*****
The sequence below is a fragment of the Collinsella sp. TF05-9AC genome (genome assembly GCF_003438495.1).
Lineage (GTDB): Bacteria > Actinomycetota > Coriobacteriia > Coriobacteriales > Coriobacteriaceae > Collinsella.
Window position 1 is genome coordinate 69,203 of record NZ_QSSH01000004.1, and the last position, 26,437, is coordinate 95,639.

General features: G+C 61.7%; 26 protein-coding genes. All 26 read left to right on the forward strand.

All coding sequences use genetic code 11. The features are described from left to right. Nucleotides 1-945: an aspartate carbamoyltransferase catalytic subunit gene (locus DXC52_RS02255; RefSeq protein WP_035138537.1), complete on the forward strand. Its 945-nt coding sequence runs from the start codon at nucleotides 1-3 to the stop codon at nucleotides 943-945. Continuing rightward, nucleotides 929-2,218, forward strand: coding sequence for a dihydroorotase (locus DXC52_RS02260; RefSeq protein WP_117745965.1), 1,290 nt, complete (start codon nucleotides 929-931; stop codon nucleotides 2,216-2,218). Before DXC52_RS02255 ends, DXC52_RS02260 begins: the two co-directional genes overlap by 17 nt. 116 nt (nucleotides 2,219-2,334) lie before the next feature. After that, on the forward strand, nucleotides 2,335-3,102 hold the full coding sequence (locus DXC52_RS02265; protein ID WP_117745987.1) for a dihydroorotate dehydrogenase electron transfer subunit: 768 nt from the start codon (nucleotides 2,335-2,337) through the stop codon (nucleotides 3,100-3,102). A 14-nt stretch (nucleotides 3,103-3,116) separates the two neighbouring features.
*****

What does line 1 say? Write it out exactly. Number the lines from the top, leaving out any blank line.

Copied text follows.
The sequence below is a fragment of the Collinsella sp. TF05-9AC genome (genome assembly GCF_003438495.1).